It's her sixth album, and Lana Del Rey may have just released her best record since debut Born To Die.
The American singer is known for her dulcet tones reminiscent of artist from the 60s, and sensual imagery. This album is no different, but it feels like an innovation compared to her past records.
There are stunning hooks nestled in every corner of the 14-track album, from the enchanting melody of Mariners Apartment Complex to the sweeping vocals on Cinnamon Girl, it's difficult to find a song that doesn't demonstrate Lana at her best.
One of her main collaborators on this record is Jack Antonoff (Melodrama, Lover), a creative comrade for Del Rey who hasn't overstepped her style but enhanced it.
Del Rey's usual string sections are still present on most songs, but the use is smart and measured.
Six songs tick over the five-minute mark, including the nine-minute long Venice B****. The length would be excessive if not for Del Rey's ability to wrap her listeners in a hazy, summer's day fantasy with her storytelling, almost always necessitating the time slot.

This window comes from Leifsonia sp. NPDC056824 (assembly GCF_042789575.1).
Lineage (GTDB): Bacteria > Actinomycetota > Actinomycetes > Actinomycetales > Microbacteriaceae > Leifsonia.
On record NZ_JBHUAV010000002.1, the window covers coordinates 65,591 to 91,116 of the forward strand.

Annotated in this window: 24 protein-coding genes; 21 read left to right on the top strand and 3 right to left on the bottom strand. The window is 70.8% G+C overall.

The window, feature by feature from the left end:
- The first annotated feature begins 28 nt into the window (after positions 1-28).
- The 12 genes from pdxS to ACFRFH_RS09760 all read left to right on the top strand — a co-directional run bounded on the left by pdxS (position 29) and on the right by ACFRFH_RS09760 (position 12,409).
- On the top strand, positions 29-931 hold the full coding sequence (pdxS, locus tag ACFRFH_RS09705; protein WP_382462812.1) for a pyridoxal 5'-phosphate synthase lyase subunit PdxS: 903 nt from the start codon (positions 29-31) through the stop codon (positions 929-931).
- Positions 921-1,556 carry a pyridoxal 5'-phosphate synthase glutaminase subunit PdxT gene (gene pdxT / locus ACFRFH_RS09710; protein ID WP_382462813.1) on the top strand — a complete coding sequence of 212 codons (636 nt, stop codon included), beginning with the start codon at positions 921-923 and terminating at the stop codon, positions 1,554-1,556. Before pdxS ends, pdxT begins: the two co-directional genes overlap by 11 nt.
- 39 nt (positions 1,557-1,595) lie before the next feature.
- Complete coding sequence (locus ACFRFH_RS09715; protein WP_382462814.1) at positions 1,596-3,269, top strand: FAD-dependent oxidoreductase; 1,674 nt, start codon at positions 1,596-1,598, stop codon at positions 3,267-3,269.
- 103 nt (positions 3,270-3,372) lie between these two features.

Covering her usual mysterious themes of love, lust, and nostalgia, her lyrics are as pretty as ever. The title and first track, Norman F***ing Rockwell is an attention-grabbing roast of a pretentious guy she dated ("your poetry's bad and you blame the news").
The writing details her political anxieties too, and the album reads like love in the time of World War III.
One of the album's highlights, The Greatest, is the best example of this, signing off with a verse that lingers well after the track's conclusion. "LA is in flames/it's getting hot/Kanye West is blonde and gone/Life on Mars ain't just a song."
Norman F***ing Rockwell is worth several listens just to unpack every detail of the singer's contemporary vision.
Album: Norman F***ing Rockwell
Verdict: Lana invites us into her fantasy land with a beckoning hand.